Summary: Those seeking an entry-level DSLR camera will be very pleased with the Nikon D5300 model. It has all of the basic photography features that you'd expect to find in an advanced interchangeable lens digital camera, including outstanding image quality and fast performance.
Conclusion: The Nikon D5300 D-SLR is a modest upgrade from the previous model, but it's just as worthy, making it our Editors' Choice for entry-level D-SLRs.
Pros: 24-megapixel sensor with no optical low-pass filter. Sharp vari-angle display. Excellent JPG detail at high ISO. 4.7fps continuous shooting. 39-point autofocus system. Quick startup. 1080p60 video capture. Integrated Wi-Fi and GPS. Standard mic input.
Cons: Images on the noisy side. Will not autofocus with screw-drive lenses. Pentamirror viewfinder. Single control wheel. Self-timer deactivates after use. Lacks depth of field preview.
Summary: The D5300 is a very good upper-entry-level DSLR with a high-resolution sensor and solid video features. It's bigger than mirrorless competitors and it's priced on the high end of its class, but it won't let down a budding photographer, especially those who plan to upgrade from the kit lens to...
Pros: Excellent image quality, High resolution sensor produces highly detailed images, Useful and sophisticated Auto ISO system, Solid feature set for first-time DSLR users, Good frame coverage of 39-point AF array, 1080/60p HD maximum video resolution, Customizable Fn button, Fully articulated LCD, Re...
Cons: Single Fn button is only means of direct access to key shooting settings like ISO and WB, Extreme lag in magnified live view, On-screen 'info' menu is dense and hard to operate quickly, No live preview of aperture changes in live view, Built-in flash lacks master function, Slow live view AF
Summary: The Nikon D5300 is quite an exciting development in Nikon's DX line-up for a number of reasons. Following on from the D7100, it's the second Nikon APS-C DSLR to omit the optical low-pass filter in front of the sensor and I'd be surprised if that isn't a trend that continues to spread to other...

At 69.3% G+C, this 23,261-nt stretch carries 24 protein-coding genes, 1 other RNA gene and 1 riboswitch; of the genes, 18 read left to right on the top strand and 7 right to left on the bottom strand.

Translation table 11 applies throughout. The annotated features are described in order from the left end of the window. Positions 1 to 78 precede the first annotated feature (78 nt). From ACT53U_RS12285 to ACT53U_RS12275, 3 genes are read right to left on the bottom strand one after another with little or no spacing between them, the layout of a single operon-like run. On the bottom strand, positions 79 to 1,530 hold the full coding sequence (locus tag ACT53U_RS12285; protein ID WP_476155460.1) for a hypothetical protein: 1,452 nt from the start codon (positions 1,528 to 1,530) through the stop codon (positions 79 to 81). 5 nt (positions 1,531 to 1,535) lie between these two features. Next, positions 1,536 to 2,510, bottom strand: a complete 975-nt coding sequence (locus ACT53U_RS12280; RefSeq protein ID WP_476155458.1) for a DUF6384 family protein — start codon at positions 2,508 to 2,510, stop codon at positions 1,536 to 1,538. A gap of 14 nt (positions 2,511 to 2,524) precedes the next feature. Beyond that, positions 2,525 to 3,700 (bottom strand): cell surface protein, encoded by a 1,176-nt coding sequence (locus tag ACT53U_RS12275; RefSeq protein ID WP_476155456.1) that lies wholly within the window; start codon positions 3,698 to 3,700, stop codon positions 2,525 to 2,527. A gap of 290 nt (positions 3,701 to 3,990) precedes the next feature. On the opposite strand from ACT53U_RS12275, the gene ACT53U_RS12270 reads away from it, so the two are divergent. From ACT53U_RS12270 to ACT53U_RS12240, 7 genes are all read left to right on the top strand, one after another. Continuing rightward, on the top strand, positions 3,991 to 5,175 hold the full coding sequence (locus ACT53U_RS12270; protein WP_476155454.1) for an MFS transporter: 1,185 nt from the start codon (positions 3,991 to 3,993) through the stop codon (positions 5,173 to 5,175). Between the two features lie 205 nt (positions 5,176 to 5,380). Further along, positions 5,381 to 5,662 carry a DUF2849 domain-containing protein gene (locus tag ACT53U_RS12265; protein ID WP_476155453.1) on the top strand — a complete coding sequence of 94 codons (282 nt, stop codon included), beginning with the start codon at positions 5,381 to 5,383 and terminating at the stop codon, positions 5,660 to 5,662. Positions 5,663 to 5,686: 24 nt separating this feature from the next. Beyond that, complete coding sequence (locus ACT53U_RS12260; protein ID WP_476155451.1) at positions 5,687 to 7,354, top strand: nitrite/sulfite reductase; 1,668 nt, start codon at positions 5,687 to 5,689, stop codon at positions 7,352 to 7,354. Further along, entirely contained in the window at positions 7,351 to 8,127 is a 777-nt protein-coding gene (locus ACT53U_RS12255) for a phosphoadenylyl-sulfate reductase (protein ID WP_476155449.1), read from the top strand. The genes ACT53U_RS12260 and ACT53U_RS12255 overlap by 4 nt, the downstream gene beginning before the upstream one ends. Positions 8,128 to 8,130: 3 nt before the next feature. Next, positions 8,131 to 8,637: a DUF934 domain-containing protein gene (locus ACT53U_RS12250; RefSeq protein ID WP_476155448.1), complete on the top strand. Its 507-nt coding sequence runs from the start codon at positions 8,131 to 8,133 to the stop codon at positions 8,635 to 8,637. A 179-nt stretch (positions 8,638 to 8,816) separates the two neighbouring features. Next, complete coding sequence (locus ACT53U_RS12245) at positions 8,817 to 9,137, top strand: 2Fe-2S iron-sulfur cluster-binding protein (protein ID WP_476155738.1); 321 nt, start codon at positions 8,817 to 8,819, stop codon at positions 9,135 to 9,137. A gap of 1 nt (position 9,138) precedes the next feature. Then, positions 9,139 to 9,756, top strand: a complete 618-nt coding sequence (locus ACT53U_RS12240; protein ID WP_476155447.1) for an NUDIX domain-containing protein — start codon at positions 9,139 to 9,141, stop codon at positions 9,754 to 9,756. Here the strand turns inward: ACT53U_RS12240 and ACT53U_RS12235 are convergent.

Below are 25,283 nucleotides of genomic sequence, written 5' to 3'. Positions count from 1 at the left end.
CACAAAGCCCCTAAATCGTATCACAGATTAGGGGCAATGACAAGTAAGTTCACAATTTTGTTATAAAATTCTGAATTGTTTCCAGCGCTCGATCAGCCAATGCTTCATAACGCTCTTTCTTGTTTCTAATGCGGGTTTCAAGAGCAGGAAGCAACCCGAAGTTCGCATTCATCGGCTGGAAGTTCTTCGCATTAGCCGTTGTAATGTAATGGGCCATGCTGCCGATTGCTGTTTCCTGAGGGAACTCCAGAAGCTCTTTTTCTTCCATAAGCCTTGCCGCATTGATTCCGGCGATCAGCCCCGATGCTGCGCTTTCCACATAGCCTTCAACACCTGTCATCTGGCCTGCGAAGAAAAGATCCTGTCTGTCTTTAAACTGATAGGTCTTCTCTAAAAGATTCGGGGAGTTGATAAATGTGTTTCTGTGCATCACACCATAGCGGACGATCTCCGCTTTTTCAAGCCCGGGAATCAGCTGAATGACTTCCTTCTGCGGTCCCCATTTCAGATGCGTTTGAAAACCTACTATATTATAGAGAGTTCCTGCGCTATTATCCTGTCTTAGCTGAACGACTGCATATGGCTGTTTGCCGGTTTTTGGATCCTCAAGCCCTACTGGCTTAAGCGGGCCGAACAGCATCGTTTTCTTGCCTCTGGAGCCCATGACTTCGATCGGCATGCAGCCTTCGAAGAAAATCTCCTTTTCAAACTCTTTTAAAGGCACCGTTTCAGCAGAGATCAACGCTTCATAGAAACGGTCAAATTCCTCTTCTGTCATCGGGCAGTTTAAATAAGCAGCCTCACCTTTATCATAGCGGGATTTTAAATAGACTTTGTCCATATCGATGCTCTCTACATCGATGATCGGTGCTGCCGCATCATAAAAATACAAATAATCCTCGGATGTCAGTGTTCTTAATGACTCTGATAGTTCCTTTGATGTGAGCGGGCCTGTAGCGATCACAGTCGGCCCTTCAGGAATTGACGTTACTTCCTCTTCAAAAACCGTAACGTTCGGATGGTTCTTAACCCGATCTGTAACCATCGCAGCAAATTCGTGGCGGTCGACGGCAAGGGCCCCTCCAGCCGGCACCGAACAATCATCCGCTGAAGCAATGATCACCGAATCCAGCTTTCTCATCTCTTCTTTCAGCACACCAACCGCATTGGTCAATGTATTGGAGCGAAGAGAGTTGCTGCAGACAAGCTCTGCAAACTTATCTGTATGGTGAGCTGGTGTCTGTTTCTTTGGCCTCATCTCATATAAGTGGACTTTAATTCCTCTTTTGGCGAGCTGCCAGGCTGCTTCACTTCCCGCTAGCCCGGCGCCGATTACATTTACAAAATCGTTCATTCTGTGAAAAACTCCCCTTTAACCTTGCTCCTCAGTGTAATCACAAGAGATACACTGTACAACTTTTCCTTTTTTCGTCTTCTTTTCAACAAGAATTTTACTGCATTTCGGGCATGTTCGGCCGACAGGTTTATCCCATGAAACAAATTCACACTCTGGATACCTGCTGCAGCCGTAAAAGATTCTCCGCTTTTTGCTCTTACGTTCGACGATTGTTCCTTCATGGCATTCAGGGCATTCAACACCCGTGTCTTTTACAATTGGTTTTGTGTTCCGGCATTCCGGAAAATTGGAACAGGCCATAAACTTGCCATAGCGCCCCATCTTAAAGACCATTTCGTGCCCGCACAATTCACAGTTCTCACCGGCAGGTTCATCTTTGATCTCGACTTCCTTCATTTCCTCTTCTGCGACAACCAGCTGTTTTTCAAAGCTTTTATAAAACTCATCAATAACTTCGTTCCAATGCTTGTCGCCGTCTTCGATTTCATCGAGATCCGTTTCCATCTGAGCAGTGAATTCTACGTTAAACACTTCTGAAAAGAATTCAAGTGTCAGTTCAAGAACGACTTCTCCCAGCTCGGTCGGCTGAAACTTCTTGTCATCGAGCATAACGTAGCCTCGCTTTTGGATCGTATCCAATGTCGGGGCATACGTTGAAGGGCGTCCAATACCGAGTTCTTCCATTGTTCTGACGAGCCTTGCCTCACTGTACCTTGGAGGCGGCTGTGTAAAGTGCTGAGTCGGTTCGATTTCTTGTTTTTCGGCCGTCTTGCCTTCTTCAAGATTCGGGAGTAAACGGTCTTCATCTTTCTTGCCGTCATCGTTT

Pros: 1037K-dot 3:2 proportioned flip-out screen., Built-in Wifi and GPS., 1080p60 HD video mode., Excellent image quality.
Cons: No touch-screen., Poor Battery life., No viewfinder eye sensor., Lacklustre wi-fi features.
Conclusion: The D5300 is perfect if you want to upgrade from an older entry-level model, or don't mind spending a bit more on your first D-SLR. It's packed with modern features and offers great image quality along with an impressive low-light performance. The key addition is the Wi-Fi connectivity.
Summary: There has been criticism levelled at the Nikon D5300 that its upgrades are too modest and they appear to be only a short jump from previous models. While this is in some ways true, I think Nikon has an already successful camera and added some worthy additions in areas that matter.
Nikon D5300 Australian Review: Feature-Packed, Great Photos
27 March 2014
Excerpt: Nikon’s enthusiast and semi-professional cameras since 2009 — the D5000 and D7000, and their subsequent successors — have kicked goal after goal after goal. Each incremental product release has addressed customer concerns, added new features, and bumped up their imaging sensors’ megapixel count.
Pros: Good high-ISO images., Clean, clear video., Wireless capability
Cons: Wi-Fi can be annoying., Geotagging requires add-on., iOS issues.